Ground truthing samples taken from the rock face scanned provide the information needed to classify mineralogy, alteration and lithology. After that, the data can be streamed into models and mine maps, or to provide near-real-time grade estimates of muck piles or dumper loads. Hexagon was first approached by geologists from the University of Arizona roughly 18 months ago on the heels of some talks given by Lyons-Baral on tests the company did with hyperspectral scanner- equipped aerial drones. They agreed to coordinate on some future research.

Last summer, the team conducted research with stationary and airborne scanners at an open pit mine in Utah. “The university students and an intern at one of the mining companies processed the data,” Lyons-Baral said. The aerial drone-based scanner “worked well,” he said. “What is great about the UAV is if you combine it with LIDAR you can create the topography and the geologic mapping at the same time. With the pan and tilt tripod data, you need to either view as imagery in 2D or texture it to a 3D mesh after the imagery is created.”

The mining companies involved affirmed the viability of and need for the tech. Next steps, Lyons-Baral said, involve software development. “The work flow just needs a little help so that our customers can easily adopt it,” he added. Meanwhile, the research team is preparing to take the gig underground. The bottom of a shaft or the end of a drift may prove in some ways to be a more advantageous environment for use of hyperspectral imaging for a couple of reasons. “What is great about underground is we control the light source,” Lyons-Baral said. “We can always have a sensor with a light and we can adjust that lighting so we get very consistent results,” he said. “We see the full spectra; there is no masking in any band areas, as happens above ground.”

Similar to how it was bolted to a drone for a pit overflight, the scanner can be mounted to equipment to generate a constant feed of data for use in orebody modelling and mine planning. “It is like your robotic geologist is out there on your autonomous vehicle,” Lyons-Baral said. “It is sending the geology maps back to the office where someone can validate it and then say: This is that material and that is this material. We need to go this direction. This is higher grade. This is ore. This is waste.” On the software side, Hexagon already offers a platform, the GIS-leveraging Geospatial, that can assimilate hyperspectral data. For underground, however, currently the plan is to update, for example, MinePlan, the company’s mine planning software. “That way you can get it into your 3D drifts,” Lyons-Baral said. “We are going to work on bringing in this textured data, being able to manipulate the hyperspectral geology data on our geometries and then to be able to code that into our geologic models, our exploration models, our resource models, the block models, updating reserves.”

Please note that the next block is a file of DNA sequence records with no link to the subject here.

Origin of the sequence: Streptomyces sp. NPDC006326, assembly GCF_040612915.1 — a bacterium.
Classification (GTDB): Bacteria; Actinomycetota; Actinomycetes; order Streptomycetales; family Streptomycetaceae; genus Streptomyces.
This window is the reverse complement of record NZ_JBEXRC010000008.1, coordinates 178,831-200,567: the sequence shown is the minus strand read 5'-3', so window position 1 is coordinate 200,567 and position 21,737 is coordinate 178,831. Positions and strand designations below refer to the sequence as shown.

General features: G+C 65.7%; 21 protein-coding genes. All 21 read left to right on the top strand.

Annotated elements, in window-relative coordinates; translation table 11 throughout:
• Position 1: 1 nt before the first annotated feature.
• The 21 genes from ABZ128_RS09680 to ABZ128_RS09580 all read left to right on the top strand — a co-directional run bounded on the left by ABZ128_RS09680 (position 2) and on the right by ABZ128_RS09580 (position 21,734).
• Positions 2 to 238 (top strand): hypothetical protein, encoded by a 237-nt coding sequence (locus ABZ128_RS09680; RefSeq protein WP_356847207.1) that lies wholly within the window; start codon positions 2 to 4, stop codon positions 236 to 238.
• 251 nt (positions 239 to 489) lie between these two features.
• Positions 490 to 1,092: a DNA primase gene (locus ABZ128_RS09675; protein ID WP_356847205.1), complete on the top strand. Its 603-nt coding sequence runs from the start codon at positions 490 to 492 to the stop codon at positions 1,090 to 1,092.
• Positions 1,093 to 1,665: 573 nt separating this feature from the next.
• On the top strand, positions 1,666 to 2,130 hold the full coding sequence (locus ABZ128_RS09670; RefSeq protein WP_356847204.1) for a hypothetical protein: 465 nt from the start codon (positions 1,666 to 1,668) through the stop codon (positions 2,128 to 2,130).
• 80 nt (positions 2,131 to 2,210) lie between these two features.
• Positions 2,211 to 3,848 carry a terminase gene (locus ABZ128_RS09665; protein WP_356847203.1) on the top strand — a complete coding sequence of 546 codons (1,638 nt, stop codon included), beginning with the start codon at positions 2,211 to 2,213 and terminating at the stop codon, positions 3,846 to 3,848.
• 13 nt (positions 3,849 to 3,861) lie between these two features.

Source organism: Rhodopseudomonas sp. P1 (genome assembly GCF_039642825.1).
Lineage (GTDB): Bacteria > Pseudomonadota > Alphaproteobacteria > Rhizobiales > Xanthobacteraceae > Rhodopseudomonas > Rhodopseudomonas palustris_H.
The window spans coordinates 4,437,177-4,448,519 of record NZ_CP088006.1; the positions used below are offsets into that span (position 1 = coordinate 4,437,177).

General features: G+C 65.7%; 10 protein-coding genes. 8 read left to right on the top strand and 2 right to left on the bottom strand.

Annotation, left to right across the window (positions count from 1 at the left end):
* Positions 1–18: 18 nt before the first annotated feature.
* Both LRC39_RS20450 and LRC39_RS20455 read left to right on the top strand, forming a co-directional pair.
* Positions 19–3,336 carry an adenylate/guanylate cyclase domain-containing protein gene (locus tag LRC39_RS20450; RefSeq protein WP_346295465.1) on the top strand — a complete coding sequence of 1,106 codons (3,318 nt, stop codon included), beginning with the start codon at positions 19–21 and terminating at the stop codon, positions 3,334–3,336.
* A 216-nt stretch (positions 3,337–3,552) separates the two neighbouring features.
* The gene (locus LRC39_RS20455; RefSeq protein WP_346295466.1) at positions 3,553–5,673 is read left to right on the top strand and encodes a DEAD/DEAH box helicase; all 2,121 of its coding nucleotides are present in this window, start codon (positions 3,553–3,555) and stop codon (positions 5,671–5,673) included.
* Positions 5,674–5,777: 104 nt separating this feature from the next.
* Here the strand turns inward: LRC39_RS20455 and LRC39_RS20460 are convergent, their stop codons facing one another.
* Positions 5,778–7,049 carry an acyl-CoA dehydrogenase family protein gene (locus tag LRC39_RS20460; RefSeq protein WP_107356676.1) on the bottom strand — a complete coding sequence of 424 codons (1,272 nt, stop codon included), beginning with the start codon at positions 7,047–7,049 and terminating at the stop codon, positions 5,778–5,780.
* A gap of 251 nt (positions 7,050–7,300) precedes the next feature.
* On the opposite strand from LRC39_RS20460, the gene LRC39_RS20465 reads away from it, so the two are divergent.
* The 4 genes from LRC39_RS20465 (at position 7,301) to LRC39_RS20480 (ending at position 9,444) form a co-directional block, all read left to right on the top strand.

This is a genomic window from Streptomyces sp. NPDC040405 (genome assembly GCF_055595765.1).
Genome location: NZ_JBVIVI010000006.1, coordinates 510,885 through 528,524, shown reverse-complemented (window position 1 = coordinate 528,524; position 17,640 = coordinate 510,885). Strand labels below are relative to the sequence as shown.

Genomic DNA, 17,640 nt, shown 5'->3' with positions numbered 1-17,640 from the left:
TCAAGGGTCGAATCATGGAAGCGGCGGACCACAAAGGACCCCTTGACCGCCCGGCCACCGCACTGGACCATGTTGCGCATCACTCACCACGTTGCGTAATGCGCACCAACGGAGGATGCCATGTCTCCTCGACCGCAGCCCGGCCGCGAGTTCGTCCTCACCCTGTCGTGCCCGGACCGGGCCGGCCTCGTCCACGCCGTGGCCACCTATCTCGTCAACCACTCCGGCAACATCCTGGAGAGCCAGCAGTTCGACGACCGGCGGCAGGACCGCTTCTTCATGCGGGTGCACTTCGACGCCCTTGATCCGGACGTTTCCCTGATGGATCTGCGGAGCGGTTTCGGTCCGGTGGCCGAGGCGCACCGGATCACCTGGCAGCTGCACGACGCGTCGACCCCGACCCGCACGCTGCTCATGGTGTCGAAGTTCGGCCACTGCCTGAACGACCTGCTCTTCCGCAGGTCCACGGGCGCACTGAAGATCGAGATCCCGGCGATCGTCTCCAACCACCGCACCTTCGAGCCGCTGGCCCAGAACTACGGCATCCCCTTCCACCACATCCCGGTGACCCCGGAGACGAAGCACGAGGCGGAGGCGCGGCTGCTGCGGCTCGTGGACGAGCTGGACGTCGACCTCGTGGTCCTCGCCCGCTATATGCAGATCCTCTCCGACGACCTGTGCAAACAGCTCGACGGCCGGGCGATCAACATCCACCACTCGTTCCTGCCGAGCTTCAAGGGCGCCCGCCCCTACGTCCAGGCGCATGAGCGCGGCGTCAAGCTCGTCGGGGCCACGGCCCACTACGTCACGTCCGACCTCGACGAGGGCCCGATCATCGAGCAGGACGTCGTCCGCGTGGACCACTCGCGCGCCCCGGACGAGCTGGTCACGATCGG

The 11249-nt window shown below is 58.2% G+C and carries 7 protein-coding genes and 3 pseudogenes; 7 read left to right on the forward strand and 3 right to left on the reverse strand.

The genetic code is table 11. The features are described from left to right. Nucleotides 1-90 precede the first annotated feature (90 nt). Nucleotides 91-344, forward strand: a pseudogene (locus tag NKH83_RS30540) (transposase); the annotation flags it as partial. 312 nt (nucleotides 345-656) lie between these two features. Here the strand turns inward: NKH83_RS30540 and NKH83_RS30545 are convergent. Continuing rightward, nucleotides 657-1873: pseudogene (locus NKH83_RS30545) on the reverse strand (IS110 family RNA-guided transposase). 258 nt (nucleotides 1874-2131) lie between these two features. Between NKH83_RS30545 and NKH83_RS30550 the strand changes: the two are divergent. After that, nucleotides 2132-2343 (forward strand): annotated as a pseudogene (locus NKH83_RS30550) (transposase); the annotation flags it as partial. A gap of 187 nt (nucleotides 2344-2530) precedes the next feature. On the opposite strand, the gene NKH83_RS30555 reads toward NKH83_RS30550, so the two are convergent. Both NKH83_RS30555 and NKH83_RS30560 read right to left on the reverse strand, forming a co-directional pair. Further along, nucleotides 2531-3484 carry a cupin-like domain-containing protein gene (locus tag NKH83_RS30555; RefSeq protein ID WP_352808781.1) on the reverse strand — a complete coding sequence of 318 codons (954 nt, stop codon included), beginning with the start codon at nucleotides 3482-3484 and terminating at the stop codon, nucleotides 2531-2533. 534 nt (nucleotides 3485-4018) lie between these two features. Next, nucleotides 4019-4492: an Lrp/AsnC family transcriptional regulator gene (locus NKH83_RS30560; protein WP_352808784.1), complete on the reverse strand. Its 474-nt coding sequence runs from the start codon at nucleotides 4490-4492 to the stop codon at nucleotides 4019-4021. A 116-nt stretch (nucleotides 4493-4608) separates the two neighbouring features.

One example could be to use LIDAR to capture and map the geometry of a drift. The data from the hyperspectral scanner would be used to create a textured overlay. “You end up with a really beautiful 3D model like you see in a video game for example,” Lyons-Baral said. “The imagery looks as realistic as it can.” The benefits include increased accuracy, possible continuous data, and increased safety.

The precision offered by a robust hyperspectral scanner-based system would firstly eliminate much of the guesswork sometimes common in underground mine modelling and planning, Lyons-Baral said. “It gives you a more accurate view of what is really going on down there,” he said. More accurate modelling and mapping means more ore recovered. “A lost bucket of gold is a lot of money,” Lyons-Baral said. Continuous data will enable near-realtime 3D modelling and mapping. Being that the scanner can be programmed to operate unmanned or remotely, “it is safe,” Lyons-Baral said. “No one has to go up to the face.”

Currently, the research team is partnering with a miner in the southwestern United States. “We could end up at an underground gold, copper, zinc or moly mine, depending on the customer that wants to do it and which mine they want us to work at,” Lyons-Baral said. “We’ve talked to groups from Arizona, Colorado and Nevada so far.” While there is currently no pressing timeline to bring a product to market, the level of interest from customers could dictate the pace of progress, he said. “We have some market interest right now but if we see a strong demand we will ramp up,” Lyons- Baral said. “If the mines think they are ready to do this sooner, we will accelerate.”

Designed to Disrupt
Seequent Ltd.’s Leapfrog EDGE, released a year ago and since then widely adopted by consultants and miners, is now field-proven, the company reported. Fogarty, general manager, mining and minerals, Seequent, warned that based on feedback coming in from the field, the software could be downright disruptive to more than just the resource modelling software space.

Leapfrog EDGE allows the geologist to determine